Please note that location entries may feature older photos or post card views that may not represent the current appearance, features, addresses, phone numbers, or contact names of the attraction. This site is intended to be a historical as well as current record of various attractions but it is not always possible to have up-to-date information due to the vast number of locations featured here. We ask you consult the propietor for current information.
Source: Detroit News (2003)
By Laurie J. Marzejka / The Detroit News When the opening-night curtain rose at Detroit's Fox Theatre on Sept. 21, 1928, an audience of 5,000 invited guests came to 2211 Woodward Avenue to see what had been billed as a "Temple of Amusement." The did not go home disappointed. The Theater, an awe-inspiring combination of Far Eastern, Indian and Egyptian styles, was the second largest Theater in the world. But it surpassed all others in grandeur. The lobby of this mammoth 10-story structure, which was six stories high and half a block long, was surrounded by blood-red marble columns. Each column held its own jeweled figure representing various Asiatic Gods. The decorative scheme used subdued tones of gold to contrast a riot of color. Hangings in the lobby were in golden damask and stage draperies combined regal-red velour and damask which were set off by a festooned drapery with a wide silken fringe.
Guests were greeted by notes from a small Moller organ situated over the entrance. The 3,600-square-foot lobby was covered by the largest wool rug ever made by an American manufacturer. Weighing approximately 3,000 pounds, this carpet reached to the foot of the lobbys grand stairway that led to the mezzanine and balcony levels. There was also an escalator and large passenger elevators --- the only theater in Michigan so equipped. The auditorium was 175 feet wide and 110 feet high. Large colonnades flanked the auditorium and behind these was a promenade where the patrons could stroll and view the entire theater. A tier of seats in the rear of the balcony were designated as smoking loges and equipped with special fans to carry away the smoke.
The main ceiling of the auditorium was designed as a huge canopy, with sky lights above it, and decorated in the style of the durbars of India. One innovation in movie theater construction was the inclusion of three-foot aisles in front of every row of seats. This allowed for the passage of patrons without making it necessary for those seated to stand. The orchestra pit was built on a platform that could be raised and lowered by pneumatic pumps. Similar platforms built into the stage allowed for unusual effects. The theater was equipped with loudspeakers that would provide a uniform tonal quality throughout the entire theater. The inaugural performance at the Fox opened with the playing of "The Star Spangled Banner" by the 60-musician-strong Fox Theater Grand Orchestra as they rose dramatically into view on the elevator platform.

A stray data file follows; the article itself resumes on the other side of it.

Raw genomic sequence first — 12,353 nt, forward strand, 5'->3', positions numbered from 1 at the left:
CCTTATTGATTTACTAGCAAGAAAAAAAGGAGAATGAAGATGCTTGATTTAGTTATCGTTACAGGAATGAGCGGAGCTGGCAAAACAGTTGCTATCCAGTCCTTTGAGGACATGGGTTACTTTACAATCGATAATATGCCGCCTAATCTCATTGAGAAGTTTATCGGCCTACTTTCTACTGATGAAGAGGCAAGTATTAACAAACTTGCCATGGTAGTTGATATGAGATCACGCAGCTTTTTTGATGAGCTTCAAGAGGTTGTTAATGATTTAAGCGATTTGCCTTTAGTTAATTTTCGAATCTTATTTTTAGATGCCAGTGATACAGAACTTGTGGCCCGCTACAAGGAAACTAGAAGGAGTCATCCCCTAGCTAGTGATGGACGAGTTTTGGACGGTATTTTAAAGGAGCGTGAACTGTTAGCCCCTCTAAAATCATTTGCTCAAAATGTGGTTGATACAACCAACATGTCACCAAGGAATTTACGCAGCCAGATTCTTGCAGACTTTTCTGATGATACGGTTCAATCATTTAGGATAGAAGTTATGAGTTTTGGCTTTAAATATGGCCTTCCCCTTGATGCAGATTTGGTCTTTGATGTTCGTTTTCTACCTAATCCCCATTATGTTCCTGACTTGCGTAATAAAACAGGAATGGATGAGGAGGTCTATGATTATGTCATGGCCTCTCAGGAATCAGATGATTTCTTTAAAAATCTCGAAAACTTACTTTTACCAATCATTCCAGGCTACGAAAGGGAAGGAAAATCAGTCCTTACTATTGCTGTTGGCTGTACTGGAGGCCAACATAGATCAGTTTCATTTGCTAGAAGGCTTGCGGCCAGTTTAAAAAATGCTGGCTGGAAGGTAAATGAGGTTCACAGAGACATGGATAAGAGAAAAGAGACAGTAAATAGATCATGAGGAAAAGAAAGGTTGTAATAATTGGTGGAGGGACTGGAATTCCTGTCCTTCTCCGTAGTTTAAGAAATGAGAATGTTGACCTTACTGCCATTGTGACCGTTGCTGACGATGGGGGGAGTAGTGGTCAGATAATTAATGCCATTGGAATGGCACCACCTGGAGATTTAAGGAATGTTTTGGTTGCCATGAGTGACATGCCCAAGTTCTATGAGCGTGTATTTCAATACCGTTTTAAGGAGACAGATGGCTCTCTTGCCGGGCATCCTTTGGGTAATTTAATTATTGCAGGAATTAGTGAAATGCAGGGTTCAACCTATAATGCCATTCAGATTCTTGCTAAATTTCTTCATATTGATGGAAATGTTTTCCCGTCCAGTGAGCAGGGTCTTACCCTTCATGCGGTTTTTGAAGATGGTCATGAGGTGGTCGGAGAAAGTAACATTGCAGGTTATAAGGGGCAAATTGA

On stage the inaugural production, "The Evolution of Transportation," depicted the progress of Detroit from Indian days to the present utilizing a troupe of 32 dancing girls called Tillerettes and a choir of 50 voices. This performance was followed by the showing of a Fox Movietone news reel---with sound. The feature film was "Street Angel," starring Charles Farrell and Janet Gaynor. The Fox Theater was designed by architect Charles Howard Crane, a Detroiter who had once worked for Albert Kahn. Crane was also responsible for Orchestra Hall (1919), the Capitol on Broadway (1922) and the State on Woodward (1925). Crane designed the United Artists Theater on Adams as well as 250 movie houses across Canada and the United States. Credit for the magnificent interior of the Fox Theater belongs to Eve Leo, wife of pioneer film producer William Fox. Fox was founder of the company which still bears his name today -- Twentieth Century-Fox Fox, son of Hungarian immigrant parents, had a rags-to-riches-to-rags career.
Turned down around the turn of the century for a $3 raise from his $17-a-week job as a pants presser on New York's East Side, Fox took his savings and bought a down-at-the-heels Brooklyn nickelodeon. At the height of the post-war boom 25 years later he was the ruler of a cinema kingdom which included Detroit's Fox Theater. One of the biggest deals ever transacted in show business was his acquisition of the 255 theaters of the West Coast Theaters Circuit, appraised at $100 million. He later added to his string the famous Roxy Theater in New York. He controlled corporations estimated to be worth $165 million and at the pinnacle of his career he was said to have carried $6.4 million in life insurance -- more than any other man in the world at the time.
A few months after the stock market crash of 1929, he lost controlling interest in the Fox Films Corp. and the Fox Theaters Corp. and resigned his leadership positions at both firms. He continued on as chairman of the companies advisory board but a welter of stockholders lawsuits and government tax judgments drove him to voluntary bankruptcy in Atlantic City, N.J., in 1936. Detroits Fox theater changed hands several times before Mike and Marion Ilitch of Little Caesars Pizza closed a deal in 1987 for the purchase of the theater and connecting office building. A multi-million dollar restoration project, which included a new 10-story marquee, culminated in a grand reopening Nov. 19, 1988, when the curtain once again rose at the theater known as the "Temple of Amusement."